Coconino County, AZ. The human remains were removed from a burial 
during authorized excavations prior to construction of a railroad 
between Black Mesa and Page, AZ, that crossed tribal trust lands of the 
Navajo Nation, Arizona. New Mexico, & Utah. The human remains and 
associated funerary objects were first placed in the custody of the 
Museum of Northern Arizona in Flagstaff, AZ, in 1971. Subsequently, 
they were placed in the custody of the Navajo Nation Museum in Window 
Rock, AZ. In 2019, custody of the remains and funerary objects reverted 
to the Museum of Northern Arizona. The human remains belong to an adult 
female. No known individual was identified. The two associated funerary 
objects are one metal spoon and one metal can with a lid.
    The burial was within a brush shade structure (chaha'oh) typical of 
Navajo architecture. Ethnographic interviews indicated the burial 
belonged to a Navajo person and was dated ca. 1920. The burial's 
location away from any habitation and the presence of a shovel near the 
burial structure are typical of Navajo burial practices.

Determinations Made by the U.S. Department of the Interior, Bureau of 
Indian Affairs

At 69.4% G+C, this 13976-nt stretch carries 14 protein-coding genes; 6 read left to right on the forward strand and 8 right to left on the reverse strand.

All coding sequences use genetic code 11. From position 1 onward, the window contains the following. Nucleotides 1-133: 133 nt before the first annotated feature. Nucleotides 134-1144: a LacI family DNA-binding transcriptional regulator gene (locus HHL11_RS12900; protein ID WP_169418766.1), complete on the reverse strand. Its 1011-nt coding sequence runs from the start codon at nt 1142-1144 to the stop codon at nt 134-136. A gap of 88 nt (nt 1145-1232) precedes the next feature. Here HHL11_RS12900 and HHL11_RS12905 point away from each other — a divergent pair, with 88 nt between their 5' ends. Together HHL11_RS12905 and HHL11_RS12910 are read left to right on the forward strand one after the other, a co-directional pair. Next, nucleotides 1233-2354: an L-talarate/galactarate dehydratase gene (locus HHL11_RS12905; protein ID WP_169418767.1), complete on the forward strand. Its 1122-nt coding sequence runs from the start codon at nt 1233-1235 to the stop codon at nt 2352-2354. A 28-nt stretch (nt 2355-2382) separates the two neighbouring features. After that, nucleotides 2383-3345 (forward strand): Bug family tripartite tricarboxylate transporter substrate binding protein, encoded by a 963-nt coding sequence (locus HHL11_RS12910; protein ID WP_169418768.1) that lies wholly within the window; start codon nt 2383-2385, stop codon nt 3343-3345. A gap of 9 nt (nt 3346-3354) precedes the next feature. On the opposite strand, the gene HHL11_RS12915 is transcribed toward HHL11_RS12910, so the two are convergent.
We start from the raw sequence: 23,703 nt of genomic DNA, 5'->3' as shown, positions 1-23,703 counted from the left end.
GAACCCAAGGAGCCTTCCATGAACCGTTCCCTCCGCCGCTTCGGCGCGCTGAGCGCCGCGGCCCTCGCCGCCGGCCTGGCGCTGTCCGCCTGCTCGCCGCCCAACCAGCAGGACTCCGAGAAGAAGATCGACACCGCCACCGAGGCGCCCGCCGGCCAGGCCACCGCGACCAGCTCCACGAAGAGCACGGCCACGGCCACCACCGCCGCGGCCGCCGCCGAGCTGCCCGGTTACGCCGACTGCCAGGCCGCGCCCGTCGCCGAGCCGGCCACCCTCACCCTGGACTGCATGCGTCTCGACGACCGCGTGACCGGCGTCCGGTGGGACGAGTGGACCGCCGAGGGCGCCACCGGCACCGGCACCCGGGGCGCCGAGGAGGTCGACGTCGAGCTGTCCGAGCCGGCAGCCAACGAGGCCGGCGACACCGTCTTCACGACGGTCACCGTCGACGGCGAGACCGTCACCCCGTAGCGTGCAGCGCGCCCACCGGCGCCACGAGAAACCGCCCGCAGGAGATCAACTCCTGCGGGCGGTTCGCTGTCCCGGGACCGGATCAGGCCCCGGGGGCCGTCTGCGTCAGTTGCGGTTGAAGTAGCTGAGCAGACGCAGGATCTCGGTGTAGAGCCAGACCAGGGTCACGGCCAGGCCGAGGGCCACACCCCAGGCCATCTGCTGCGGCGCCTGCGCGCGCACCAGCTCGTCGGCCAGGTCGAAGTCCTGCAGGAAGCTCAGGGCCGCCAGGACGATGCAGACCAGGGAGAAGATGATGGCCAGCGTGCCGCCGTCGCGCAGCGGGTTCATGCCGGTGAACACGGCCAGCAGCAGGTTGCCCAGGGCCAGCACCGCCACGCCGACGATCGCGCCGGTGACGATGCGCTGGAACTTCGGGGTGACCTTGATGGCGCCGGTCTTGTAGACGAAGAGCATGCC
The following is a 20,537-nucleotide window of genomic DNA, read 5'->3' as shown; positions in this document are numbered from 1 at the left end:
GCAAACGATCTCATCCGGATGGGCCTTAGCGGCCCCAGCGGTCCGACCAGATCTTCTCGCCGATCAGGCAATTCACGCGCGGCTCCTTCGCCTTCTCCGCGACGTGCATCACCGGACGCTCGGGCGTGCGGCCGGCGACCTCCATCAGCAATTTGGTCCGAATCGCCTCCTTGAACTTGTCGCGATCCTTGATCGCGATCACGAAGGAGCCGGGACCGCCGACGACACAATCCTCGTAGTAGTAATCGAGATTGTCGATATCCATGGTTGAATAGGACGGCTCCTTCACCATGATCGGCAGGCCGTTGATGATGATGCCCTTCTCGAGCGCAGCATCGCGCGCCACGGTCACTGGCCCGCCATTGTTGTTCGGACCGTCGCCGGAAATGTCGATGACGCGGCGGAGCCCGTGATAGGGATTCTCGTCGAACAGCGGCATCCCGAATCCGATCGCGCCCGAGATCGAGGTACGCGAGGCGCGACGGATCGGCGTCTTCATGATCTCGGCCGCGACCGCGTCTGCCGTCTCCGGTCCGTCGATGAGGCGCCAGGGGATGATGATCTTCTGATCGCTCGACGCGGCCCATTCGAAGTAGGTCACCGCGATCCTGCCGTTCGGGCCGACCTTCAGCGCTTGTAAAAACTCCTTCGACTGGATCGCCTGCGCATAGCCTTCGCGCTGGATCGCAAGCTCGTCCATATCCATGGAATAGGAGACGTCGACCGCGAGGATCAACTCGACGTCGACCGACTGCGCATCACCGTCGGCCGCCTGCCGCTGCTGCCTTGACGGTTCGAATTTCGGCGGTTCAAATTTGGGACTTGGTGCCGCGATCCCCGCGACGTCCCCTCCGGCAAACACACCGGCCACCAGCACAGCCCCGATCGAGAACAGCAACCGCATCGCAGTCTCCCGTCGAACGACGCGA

Officials of the U.S. Department of the Interior, Bureau of Indian 
Affairs have determined that:
     Pursuant to 25 U.S.C. 3001(9), the human remains described 
in this notice represent the physical remains of one individual of 
Native American ancestry.
     Pursuant to 25 U.S.C. 3001(3)(A), the two objects 
described in this notice are reasonably believed to have been placed 
with or near individual human

[[Page 18395]]

remains at the time of death or later as part of the death rite or 
ceremony.
     Pursuant to 25 U.S.C. 3001(2), there is a relationship of 
shared group identity that can be reasonably traced between the Native 
American human remains and associated funerary objects and the Navajo 
Nation, Arizona, New Mexico, & Utah.

Additional Requestors and Disposition

    Lineal descendants or representatives of any Indian Tribe or Native 
Hawaiian organization not identified in this notice that wish to 
request transfer of control of these human remains and associated 
funerary objects should submit a written request with information in 
support of the request to Dr. B.J. Howerton, Bureau of Indian Affairs, 
1001 Indian School Road NW, Albuquerque, NM 87114, telephone (505) 563-
3013, email [email protected], by April 29, 2022. After that date, if 
no additional requestors have come forward, transfer of control of the 
human remains and associated funerary objects to the Navajo Nation, 
Arizona, New Mexico, & Utah may proceed.
    The Bureau of Indian Affair is responsible for notifying the Navajo 
Nation, Arizona, New Mexico, & Utah that this notice has been 
published.

    Dated: March 23, 2022.
Melanie O'Brien,
Manager, National NAGPRA Program.
[FR Doc. 2022-06664 Filed 3-29-22; 8:45 am]
BILLING CODE 4312-52-P